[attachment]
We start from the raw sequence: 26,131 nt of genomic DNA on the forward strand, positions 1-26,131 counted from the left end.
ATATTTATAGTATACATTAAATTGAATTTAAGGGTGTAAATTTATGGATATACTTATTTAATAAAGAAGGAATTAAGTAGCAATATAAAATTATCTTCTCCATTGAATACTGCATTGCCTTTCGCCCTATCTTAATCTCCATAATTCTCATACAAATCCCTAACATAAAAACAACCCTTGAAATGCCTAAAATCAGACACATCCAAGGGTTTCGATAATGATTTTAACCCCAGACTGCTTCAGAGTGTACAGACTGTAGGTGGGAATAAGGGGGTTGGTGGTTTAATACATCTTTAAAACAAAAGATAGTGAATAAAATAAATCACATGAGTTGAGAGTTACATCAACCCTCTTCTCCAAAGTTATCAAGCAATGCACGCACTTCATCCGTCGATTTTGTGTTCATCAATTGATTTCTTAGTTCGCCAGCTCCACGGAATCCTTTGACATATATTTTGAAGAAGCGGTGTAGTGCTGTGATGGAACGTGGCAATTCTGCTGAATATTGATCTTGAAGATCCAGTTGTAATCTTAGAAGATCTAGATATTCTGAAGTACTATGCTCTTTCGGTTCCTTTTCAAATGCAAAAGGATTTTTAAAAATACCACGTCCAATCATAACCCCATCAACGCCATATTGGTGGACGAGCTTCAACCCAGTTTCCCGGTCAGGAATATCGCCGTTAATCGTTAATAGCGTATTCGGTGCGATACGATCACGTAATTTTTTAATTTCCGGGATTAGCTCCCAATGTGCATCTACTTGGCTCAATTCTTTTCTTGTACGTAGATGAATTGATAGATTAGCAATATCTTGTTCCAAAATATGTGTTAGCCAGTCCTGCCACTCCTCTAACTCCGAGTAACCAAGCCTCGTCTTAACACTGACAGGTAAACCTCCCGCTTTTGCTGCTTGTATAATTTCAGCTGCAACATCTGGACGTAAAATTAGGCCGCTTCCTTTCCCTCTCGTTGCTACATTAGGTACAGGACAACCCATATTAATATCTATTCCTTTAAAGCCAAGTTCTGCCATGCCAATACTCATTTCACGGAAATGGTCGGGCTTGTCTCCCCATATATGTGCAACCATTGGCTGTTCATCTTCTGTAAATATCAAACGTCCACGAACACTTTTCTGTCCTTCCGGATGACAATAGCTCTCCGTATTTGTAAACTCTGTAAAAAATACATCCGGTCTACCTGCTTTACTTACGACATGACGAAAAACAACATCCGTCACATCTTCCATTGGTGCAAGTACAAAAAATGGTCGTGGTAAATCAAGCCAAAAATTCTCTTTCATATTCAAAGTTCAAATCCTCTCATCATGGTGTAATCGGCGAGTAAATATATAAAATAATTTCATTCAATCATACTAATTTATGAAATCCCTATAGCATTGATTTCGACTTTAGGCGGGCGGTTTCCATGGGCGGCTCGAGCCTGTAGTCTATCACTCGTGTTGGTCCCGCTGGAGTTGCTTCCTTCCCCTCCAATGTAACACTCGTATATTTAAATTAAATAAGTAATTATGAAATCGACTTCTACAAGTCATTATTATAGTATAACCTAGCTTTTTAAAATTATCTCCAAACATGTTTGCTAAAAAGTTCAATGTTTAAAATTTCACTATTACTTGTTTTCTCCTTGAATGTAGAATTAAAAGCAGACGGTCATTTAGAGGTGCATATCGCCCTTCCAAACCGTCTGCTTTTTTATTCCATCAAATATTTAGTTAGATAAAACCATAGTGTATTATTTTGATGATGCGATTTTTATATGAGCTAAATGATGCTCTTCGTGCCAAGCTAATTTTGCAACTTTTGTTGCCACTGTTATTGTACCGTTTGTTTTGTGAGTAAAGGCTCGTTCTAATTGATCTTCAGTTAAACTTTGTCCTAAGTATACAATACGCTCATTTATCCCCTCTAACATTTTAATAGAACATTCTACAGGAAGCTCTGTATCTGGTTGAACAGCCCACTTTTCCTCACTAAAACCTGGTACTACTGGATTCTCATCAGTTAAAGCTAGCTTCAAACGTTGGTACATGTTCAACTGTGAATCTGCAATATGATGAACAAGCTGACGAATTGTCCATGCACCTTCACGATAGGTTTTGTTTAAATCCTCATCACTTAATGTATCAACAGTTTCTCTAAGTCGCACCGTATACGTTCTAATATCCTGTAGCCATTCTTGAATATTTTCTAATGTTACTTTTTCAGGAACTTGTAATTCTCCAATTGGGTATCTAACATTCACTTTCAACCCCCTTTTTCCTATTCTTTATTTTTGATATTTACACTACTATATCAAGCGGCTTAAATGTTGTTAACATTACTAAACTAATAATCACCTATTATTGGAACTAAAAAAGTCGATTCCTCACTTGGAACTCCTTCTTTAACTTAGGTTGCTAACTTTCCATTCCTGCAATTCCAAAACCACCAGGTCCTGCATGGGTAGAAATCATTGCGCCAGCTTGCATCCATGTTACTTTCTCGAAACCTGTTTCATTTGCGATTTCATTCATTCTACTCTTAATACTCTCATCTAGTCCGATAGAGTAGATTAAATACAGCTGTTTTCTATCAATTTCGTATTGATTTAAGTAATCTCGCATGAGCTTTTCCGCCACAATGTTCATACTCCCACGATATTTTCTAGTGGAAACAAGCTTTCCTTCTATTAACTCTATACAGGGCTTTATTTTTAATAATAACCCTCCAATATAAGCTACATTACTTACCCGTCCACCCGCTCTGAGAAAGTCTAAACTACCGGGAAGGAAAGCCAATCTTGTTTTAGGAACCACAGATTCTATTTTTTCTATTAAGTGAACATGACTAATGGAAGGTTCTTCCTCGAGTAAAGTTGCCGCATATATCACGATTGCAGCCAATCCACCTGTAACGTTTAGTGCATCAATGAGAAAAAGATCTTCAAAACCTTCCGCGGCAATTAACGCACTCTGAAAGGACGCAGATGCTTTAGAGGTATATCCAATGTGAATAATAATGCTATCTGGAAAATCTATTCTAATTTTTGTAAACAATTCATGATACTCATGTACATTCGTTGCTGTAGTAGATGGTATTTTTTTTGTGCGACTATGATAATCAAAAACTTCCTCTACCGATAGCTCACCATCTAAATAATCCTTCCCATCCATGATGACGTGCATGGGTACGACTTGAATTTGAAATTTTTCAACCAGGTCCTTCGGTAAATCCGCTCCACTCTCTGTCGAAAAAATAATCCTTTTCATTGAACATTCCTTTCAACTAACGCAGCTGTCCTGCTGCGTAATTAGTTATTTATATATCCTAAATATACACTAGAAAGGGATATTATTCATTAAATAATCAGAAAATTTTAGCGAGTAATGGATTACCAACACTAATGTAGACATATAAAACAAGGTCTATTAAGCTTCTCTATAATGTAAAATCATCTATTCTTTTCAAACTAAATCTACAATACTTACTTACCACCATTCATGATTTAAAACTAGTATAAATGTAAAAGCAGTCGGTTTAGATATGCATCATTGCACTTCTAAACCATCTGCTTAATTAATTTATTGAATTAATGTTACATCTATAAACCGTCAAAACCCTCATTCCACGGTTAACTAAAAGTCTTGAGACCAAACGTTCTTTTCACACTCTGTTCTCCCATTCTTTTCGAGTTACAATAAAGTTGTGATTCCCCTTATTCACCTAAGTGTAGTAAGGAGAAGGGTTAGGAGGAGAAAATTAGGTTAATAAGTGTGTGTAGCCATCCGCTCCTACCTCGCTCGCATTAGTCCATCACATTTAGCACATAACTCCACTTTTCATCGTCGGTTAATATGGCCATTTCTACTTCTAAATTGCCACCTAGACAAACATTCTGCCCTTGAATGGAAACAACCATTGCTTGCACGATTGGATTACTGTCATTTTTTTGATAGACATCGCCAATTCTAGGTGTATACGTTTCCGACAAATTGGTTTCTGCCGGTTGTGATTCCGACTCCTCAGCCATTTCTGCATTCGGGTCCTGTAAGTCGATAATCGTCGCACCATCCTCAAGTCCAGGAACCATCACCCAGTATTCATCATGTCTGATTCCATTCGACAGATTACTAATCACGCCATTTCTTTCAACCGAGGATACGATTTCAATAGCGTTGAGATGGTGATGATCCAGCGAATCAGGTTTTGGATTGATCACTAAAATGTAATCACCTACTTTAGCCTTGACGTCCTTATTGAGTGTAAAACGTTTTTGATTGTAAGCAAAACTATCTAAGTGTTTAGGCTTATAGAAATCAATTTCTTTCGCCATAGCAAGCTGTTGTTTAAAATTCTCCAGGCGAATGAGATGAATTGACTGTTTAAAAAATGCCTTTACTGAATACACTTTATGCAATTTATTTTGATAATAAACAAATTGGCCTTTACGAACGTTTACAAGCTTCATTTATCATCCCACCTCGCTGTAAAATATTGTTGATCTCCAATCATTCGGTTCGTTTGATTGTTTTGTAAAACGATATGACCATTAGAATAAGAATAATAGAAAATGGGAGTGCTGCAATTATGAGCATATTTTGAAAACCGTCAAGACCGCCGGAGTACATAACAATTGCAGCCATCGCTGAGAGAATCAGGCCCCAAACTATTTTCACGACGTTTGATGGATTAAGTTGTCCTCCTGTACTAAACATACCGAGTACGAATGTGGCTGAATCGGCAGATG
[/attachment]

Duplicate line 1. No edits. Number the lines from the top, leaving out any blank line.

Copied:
We start from the raw sequence: 26,131 nt of genomic DNA on the forward strand, positions 1-26,131 counted from the left end.